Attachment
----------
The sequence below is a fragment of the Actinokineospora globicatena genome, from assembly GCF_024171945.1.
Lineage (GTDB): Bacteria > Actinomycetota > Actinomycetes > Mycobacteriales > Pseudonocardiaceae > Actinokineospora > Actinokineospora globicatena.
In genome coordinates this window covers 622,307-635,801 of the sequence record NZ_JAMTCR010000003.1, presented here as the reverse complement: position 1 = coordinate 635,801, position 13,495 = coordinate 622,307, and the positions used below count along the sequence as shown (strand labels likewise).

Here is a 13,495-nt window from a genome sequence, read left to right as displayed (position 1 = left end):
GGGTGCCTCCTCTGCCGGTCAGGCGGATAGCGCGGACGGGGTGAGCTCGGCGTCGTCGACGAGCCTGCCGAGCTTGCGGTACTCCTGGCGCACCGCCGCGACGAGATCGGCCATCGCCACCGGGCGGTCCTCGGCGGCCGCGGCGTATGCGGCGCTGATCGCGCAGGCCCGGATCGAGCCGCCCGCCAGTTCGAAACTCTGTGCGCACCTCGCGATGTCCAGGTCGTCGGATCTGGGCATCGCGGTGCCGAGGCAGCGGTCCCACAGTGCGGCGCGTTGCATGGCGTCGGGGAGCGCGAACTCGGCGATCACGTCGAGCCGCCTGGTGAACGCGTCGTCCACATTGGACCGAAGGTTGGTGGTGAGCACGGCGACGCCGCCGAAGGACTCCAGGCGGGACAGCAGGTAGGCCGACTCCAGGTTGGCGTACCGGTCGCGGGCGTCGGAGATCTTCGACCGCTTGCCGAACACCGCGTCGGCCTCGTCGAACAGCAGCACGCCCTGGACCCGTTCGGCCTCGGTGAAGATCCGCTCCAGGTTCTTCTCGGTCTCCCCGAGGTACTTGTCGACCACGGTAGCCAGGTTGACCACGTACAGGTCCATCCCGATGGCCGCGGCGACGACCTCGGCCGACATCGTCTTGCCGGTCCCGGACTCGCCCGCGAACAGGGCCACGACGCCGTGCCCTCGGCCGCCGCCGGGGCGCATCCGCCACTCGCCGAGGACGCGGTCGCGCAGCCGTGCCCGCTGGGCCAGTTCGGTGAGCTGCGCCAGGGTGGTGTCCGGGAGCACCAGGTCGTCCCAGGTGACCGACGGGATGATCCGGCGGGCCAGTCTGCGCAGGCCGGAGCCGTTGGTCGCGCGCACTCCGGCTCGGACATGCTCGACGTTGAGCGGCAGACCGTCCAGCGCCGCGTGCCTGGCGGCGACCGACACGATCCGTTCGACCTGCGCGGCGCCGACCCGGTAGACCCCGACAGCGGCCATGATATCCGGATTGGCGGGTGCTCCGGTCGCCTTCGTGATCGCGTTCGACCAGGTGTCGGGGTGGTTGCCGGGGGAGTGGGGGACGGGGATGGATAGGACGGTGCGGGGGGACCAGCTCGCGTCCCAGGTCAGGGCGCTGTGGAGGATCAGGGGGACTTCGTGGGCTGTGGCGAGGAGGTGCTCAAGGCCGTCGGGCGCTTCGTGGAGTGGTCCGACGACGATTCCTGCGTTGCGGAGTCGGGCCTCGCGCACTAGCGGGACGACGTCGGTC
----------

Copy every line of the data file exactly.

The sequence below is a fragment of the Actinokineospora globicatena genome, from assembly GCF_024171945.1.
Lineage (GTDB): Bacteria > Actinomycetota > Actinomycetes > Mycobacteriales > Pseudonocardiaceae > Actinokineospora > Actinokineospora globicatena.
In genome coordinates this window covers 622,307-635,801 of the sequence record NZ_JAMTCR010000003.1, presented here as the reverse complement: position 1 = coordinate 635,801, position 13,495 = coordinate 622,307, and the positions used below count along the sequence as shown (strand labels likewise).

Here is a 13,495-nt window from a genome sequence, read left to right as displayed (position 1 = left end):
GGGTGCCTCCTCTGCCGGTCAGGCGGATAGCGCGGACGGGGTGAGCTCGGCGTCGTCGACGAGCCTGCCGAGCTTGCGGTACTCCTGGCGCACCGCCGCGACGAGATCGGCCATCGCCACCGGGCGGTCCTCGGCGGCCGCGGCGTATGCGGCGCTGATCGCGCAGGCCCGGATCGAGCCGCCCGCCAGTTCGAAACTCTGTGCGCACCTCGCGATGTCCAGGTCGTCGGATCTGGGCATCGCGGTGCCGAGGCAGCGGTCCCACAGTGCGGCGCGTTGCATGGCGTCGGGGAGCGCGAACTCGGCGATCACGTCGAGCCGCCTGGTGAACGCGTCGTCCACATTGGACCGAAGGTTGGTGGTGAGCACGGCGACGCCGCCGAAGGACTCCAGGCGGGACAGCAGGTAGGCCGACTCCAGGTTGGCGTACCGGTCGCGGGCGTCGGAGATCTTCGACCGCTTGCCGAACACCGCGTCGGCCTCGTCGAACAGCAGCACGCCCTGGACCCGTTCGGCCTCGGTGAAGATCCGCTCCAGGTTCTTCTCGGTCTCCCCGAGGTACTTGTCGACCACGGTAGCCAGGTTGACCACGTACAGGTCCATCCCGATGGCCGCGGCGACGACCTCGGCCGACATCGTCTTGCCGGTCCCGGACTCGCCCGCGAACAGGGCCACGACGCCGTGCCCTCGGCCGCCGCCGGGGCGCATCCGCCACTCGCCGAGGACGCGGTCGCGCAGCCGTGCCCGCTGGGCCAGTTCGGTGAGCTGCGCCAGGGTGGTGTCCGGGAGCACCAGGTCGTCCCAGGTGACCGACGGGATGATCCGGCGGGCCAGTCTGCGCAGGCCGGAGCCGTTGGTCGCGCGCACTCCGGCTCGGACATGCTCGACGTTGAGCGGCAGACCGTCCAGCGCCGCGTGCCTGGCGGCGACCGACACGATCCGTTCGACCTGCGCGGCGCCGACCCGGTAGACCCCGACAGCGGCCATGATATCCGGATTGGCGGGTGCTCCGGTCGCCTTCGTGATCGCGTTCGACCAGGTGTCGGGGTGGTTGCCGGGGGAGTGGGGGACGGGGATGGATAGGACGGTGCGGGGGGACCAGCTCGCGTCCCAGGTCAGGGCGCTGTGGAGGATCAGGGGGACTTCGTGGGCTGTGGCGAGGAGGTGCTCAAGGCCGTCGGGCGCTTCGTGGAGTGGTCCGACGACGATTCCTGCGTTGCGGAGTCGGGCCTCGCGCACTAGCGGGACGACGTCGGTC